Ice Cream at Jaffrey

It was a beautiful warm summer afternoon in June of 1986. My wife had just returned from working the morning shift at the local Filene’s Department Store and, as was her way, she had befriended her manager Linda and brought her home for an impromptu luncheon. I consider myself to be a people-person – I love to meet new people and discover common interests and experiences; Sandi is a people-magnet– she just has a way of striking up a conversation with just about anyone, anywhere. It’s one of her most endearing qualities and a wonderful trait that has served us well and brought us so many dear friends over the years.

We enjoyed our lunch and then pondered what to do for the rest of the afternoon. Ideas were not forthcoming until I suggested we go get an ice cream. Great idea! Little did they know whereI wanted to get an ice cream. They would have been forgiven if they thought I meant the great little ice cream parlor called Chadwick’s just down the street from our condo in Lexington, but needless to say, that wasn’t what I had in mind… that would have been much too simple.

Their first clue that things weren’t as they expected them to be was when I got on the highway – Chadwick’s was just a mile down Concord Avenue from our home – no need to take the highway.

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18 Months and Counting

By Ed Downs

Boy, time flies when you are having fun!  This writer responded to an AOPA editorial in October 2014, regarding the coming of ADS-B on Jan. 1, 2020.  The main concern addressed by AOPA at that time was that many radio shops, installers and pilots were simply not up to speed on ADS-B.  Regrettably, this writer also needed a good dose of ADS-B education and hit several resources to add to my scant knowledge.  But, it was also noted that there were five years to go and all would be good by the time the deadline actually hit.  Well, not so much, as recent articles and questions from pilots in many of the classes I teach, including information presented by the FAA, indicate that a lot of misunderstandings still remain.  Maybe it is time for a little review?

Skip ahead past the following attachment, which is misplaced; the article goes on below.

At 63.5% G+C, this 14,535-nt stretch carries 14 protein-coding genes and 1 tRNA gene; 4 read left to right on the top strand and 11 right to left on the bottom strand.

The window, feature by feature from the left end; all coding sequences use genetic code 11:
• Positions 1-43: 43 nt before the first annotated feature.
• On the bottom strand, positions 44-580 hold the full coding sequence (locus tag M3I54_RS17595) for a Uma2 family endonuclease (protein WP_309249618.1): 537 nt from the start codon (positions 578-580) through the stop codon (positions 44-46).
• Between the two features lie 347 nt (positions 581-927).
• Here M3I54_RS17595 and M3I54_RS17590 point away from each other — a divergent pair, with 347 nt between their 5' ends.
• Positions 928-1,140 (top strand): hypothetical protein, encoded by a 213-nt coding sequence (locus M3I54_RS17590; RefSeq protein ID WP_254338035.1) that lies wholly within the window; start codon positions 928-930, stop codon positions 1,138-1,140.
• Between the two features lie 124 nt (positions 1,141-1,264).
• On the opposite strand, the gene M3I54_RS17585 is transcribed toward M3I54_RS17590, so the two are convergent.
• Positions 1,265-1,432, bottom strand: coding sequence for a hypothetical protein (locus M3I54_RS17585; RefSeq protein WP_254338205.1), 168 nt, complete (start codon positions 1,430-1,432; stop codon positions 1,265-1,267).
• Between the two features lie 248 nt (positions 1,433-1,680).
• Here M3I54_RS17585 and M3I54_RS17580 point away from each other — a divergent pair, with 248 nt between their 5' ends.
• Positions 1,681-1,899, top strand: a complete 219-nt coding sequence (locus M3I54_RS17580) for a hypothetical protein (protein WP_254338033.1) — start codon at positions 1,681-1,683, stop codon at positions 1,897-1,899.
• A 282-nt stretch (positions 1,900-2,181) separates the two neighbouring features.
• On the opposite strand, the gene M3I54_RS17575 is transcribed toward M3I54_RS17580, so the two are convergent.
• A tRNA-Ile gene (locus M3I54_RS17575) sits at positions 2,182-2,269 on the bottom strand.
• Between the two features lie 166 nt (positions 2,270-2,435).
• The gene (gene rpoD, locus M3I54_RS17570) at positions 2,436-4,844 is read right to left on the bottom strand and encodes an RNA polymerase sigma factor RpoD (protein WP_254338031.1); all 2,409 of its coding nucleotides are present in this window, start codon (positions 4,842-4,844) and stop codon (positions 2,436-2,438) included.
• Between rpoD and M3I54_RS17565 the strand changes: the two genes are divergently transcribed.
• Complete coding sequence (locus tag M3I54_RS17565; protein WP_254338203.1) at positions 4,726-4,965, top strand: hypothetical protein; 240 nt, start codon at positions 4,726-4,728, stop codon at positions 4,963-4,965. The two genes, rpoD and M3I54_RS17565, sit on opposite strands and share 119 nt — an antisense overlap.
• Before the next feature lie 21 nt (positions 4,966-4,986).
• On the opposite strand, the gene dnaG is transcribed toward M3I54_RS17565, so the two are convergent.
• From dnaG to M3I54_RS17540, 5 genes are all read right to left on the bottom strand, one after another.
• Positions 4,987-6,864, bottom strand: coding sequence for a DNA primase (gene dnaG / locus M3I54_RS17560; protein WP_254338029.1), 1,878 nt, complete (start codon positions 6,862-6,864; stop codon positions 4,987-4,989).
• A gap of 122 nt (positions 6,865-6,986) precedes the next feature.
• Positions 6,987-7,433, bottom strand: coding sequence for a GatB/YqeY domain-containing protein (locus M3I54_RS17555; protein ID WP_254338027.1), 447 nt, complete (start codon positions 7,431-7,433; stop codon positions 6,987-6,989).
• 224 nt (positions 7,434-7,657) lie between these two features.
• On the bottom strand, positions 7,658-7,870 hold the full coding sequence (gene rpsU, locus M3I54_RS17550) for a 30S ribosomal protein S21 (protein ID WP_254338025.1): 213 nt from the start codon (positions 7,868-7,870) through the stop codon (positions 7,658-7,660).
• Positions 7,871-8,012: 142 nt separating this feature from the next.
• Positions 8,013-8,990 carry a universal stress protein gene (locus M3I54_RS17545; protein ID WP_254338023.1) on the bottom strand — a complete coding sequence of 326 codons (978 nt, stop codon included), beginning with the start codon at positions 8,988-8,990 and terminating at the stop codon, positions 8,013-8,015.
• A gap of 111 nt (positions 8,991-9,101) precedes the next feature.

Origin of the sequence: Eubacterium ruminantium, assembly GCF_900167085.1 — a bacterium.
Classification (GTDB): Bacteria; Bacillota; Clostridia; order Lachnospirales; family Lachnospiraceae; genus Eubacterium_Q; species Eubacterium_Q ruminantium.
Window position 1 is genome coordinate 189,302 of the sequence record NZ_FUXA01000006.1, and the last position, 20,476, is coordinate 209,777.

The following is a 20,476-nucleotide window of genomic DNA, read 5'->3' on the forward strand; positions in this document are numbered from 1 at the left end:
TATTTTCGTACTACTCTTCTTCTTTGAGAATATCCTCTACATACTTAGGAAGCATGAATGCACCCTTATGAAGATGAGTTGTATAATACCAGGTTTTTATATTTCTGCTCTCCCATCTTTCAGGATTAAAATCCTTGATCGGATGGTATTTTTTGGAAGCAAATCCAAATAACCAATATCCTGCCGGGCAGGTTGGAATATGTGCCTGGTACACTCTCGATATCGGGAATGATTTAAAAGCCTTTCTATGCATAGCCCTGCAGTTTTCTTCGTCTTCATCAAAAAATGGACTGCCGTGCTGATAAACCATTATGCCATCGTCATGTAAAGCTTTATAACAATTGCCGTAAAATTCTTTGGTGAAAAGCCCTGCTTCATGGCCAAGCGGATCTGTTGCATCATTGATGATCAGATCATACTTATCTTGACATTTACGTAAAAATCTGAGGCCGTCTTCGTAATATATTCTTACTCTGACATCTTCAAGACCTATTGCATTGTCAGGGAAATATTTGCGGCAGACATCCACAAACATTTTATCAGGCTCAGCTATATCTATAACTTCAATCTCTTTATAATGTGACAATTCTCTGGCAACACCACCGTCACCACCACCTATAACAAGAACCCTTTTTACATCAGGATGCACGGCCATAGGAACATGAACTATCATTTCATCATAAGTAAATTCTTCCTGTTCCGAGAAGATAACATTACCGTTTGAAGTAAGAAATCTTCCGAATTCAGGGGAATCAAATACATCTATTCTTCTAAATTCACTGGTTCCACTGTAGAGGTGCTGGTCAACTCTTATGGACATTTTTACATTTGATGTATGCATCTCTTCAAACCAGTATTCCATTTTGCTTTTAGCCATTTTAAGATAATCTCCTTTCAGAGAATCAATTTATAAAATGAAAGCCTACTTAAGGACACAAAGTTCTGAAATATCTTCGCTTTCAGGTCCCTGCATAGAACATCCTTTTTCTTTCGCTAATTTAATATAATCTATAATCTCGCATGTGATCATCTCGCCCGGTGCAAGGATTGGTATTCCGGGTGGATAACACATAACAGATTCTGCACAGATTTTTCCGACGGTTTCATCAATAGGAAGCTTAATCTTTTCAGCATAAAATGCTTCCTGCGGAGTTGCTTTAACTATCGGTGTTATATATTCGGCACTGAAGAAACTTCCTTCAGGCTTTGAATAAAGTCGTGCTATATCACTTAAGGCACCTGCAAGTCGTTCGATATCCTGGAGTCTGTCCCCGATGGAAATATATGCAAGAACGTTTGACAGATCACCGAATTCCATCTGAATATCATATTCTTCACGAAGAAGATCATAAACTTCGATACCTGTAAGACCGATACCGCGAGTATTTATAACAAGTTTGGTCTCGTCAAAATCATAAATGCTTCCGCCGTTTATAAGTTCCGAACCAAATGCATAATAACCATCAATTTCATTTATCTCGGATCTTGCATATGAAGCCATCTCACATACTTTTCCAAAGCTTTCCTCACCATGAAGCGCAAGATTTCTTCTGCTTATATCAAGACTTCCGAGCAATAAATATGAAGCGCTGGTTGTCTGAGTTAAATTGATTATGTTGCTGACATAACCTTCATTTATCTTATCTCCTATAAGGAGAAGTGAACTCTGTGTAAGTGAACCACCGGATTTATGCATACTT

The biggest misunderstanding this writer sees almost daily is the belief that allaircraft must be equipped with ADS-B by Jan. 1, 2020, or they will become lawn ornaments. Simply not true.  ADS-B capability will be required if you choose to fly in Class A, B or C airspace, above 10,000 feet MSL (unless within 2,500 feet of the surface) and within 30 nautical miles of any Class B airspace, whether or not you are actually in that airspace.  This is identical to the transponder rules we fly with today. To be sure, if you regularly fly through large metropolitan areas, loaded with Class B and C airspace, you will need to pony up and install ADS-B.  But this writer has flown coast to coast many times over the years in aircraft with noavionics, availing myself of Class E and G airspace and the approximately 6000-plus public use airports that need no communication capability. To be sure, just like today’s transponder, ADS-B greatly improves accessibility to complex airspace, but one can do quite nicely without it.

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